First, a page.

22 April 2015

Revolutionary suicide: can one man make a difference?

You may have heard or read of the guy who landed his gyrocopter in front of the U.S. Capitol earlier this month in order to make a statement in favor of campaign finance reform. You may also have heard of the incident a little while earlier in which a man stood in front of the Capitol and shot himself to death. We still know little about this man apart from his name and home. His name was Leo Thornton and his statement was also political in nature. Witnesses report that Thornton carried a sign reading, "Tax the 1%" or something to that effect. It's easy to dismiss such a man as a hopeless, tragic nut -- until you recall how suicide can change things elsewhere in the world. Suicide has been a form of political protest for some time now. Americans first noticed it when South Vietnamese monks set themselves on fire in the Sixties. In Czechoslovakia, after the Soviets snuffed the Prague Spring, at least one Czech made a similar statement against oppression. In our time, the most famous protest suicide is Mohamed Bouazizi, a Tunisian street vendor whose self-immolation in 2011 is credited with triggering the "Arab Spring" movement. Whatever the results elsewhere, Bouazizi's own country is considered a success story so far. My question is: why shouldn't Bouazizi have been dismissed as a disgruntled nut, as Thornton is dismissed by almost everyone in the U.S.? It can be noted that Bouazizi, a street vendor, had suffered oppression directly at the hands of his government, while we still know too little about Thornton to determine whether he had a direct, personal grievance against the U.S. government or the social order. In some ways, a better American analogue for Bouazizi, though not a suicide, might be Eric Garner, the man who died after cops choked him out for allegedly selling "loosie" cigarettes. Garner's death helped spark a social movement, but would we know him today if he had killed himself over his harassment by the cops? It seems unlikely. It may be that suicide is less immediately associated with mental illness outside the western world. If Bouazizi killed himself because he could no longer stand the way his government treated him, fellow Tunisians apparently were more inclined to think that proved something was wrong with the government, while Americans may more likely assume that something is wrong with the man who kills himself to protest something.

Tunisia is considered a more democratic country today than it was when Bouazizi killed himself, but in a way it may already have been more democratic than some self-proclaimed democracies. Democracy is a slippery concept that tends to get mixed up with ideas like "representative government" and "rule of law," whether all these ideas are compatible or not. Part of the idea of democracy, everyone would agree, is that everyone can have a say in government, even if your only real say is voting for a representative to legislate for you. A corollary notion is that anyone in a democracy can make a difference. Tunisia had a democratic moment when Bouazizi's suicide made a difference. Does that mean the U.S. is less democratic because Thornton's suicide won't make a difference? I'm not sure. It doesn't follow from our democratic ideals that everyone will make a difference, after all. It's also up to the people as a whole to decide what someone's suicide means. Tunisians responded emphatically and empathetically to Bouazizi's suicide, while Americans could be excused for thinking that higher tax rates for the rich is a poor cause to kill yourself for in the absence of information about Thornton's own plight. But leaving Thornton's particulars out for a moment, let's imagine again a suicidal Eric Garner, one who suffered what the real man suffered but survived only to decide he couldn't take it anymore. How would Americans respond? Would we even have heard of him? If we can't imagine Americans seeing anyone's suicide as proof of social injustice, then on some level we as a people, let alone our system of government, may be less democratic than the Tunisian masses who responded to Bouazizi's death. On some level the Tunisians respected him, as an individual and a citizen, more than Americans could respect any counterpart here. That doesn't mean that Thornton should have been an American Bouazizi, but if you can't imagine an American Bouazizi, that may not be a good thing for us.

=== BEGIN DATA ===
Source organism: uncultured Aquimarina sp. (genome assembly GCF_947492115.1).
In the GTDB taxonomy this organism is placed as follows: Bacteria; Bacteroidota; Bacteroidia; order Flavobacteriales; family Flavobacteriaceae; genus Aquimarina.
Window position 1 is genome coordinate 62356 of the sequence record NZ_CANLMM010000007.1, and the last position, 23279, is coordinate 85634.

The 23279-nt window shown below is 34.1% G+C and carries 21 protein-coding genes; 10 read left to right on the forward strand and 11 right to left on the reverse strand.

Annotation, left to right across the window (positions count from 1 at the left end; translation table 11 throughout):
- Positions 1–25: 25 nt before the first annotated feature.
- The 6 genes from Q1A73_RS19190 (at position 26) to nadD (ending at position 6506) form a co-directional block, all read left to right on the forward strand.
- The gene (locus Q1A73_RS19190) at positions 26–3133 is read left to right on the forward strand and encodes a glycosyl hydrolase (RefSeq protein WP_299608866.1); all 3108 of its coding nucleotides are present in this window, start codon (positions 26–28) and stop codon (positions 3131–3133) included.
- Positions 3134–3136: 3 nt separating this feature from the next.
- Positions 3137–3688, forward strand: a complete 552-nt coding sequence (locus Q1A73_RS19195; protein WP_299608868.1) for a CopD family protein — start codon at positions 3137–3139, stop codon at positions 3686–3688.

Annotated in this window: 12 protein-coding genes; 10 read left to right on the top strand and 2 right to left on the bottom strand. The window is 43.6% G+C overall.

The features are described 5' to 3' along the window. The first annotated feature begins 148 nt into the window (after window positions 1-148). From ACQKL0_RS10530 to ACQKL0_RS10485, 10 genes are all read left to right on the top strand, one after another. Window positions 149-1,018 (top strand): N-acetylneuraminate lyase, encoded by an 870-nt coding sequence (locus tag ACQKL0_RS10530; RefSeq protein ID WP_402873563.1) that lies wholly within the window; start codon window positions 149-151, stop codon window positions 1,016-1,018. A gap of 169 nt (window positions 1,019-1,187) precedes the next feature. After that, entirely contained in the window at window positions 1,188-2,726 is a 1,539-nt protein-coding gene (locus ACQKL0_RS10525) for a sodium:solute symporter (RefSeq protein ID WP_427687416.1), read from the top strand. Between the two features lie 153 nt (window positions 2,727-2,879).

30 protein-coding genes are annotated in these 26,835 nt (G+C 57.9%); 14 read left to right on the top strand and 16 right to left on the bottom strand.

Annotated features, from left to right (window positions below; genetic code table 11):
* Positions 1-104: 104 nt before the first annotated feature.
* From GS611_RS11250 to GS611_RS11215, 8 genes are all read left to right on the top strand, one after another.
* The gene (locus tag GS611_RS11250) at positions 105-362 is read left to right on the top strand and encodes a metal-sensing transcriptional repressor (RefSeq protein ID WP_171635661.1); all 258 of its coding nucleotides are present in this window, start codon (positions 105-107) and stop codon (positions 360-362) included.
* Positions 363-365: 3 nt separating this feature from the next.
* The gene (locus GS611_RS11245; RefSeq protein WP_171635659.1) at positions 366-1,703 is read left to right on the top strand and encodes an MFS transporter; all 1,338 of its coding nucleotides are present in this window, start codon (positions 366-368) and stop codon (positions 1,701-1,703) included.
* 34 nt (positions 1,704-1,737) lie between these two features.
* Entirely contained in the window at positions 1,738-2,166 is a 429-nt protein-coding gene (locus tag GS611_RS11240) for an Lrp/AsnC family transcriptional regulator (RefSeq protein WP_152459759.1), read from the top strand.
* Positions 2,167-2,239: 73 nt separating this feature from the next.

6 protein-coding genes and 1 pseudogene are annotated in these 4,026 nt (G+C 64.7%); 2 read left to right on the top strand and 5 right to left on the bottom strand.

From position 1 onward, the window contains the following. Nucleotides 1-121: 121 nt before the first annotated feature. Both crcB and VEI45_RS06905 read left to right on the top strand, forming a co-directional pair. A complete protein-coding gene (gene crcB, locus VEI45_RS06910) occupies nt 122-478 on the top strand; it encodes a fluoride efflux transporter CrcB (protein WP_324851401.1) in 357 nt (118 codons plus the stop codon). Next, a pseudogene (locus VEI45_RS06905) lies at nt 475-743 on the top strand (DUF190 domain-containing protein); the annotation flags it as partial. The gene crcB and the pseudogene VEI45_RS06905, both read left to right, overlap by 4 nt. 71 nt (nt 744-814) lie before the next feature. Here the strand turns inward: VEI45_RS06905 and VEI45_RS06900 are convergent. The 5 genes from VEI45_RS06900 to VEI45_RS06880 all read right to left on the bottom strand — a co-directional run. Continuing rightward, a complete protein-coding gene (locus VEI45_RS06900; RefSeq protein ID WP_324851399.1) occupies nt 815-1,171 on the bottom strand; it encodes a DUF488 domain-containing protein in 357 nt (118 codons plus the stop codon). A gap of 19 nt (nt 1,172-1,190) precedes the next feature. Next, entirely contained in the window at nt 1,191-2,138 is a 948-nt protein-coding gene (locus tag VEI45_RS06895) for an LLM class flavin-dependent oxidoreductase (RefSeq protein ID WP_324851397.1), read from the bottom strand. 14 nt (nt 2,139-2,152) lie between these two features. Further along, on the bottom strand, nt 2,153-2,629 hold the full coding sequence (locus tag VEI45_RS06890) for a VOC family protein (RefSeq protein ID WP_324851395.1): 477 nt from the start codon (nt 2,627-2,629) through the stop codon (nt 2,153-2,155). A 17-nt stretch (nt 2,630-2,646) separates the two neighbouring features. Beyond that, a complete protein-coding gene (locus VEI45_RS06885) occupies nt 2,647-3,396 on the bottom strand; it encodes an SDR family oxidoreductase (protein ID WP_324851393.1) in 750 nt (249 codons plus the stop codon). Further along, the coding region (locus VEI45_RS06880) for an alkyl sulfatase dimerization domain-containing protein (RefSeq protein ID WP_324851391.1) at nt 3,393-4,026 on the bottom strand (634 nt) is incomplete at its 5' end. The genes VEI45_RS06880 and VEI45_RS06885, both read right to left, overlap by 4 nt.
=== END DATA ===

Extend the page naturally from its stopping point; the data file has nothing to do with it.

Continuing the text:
1 comment:

Anonymous said...

The United States is not a democracy. It is an oligarchy. The Supreme Court made that call the moment they equated money with "free speech".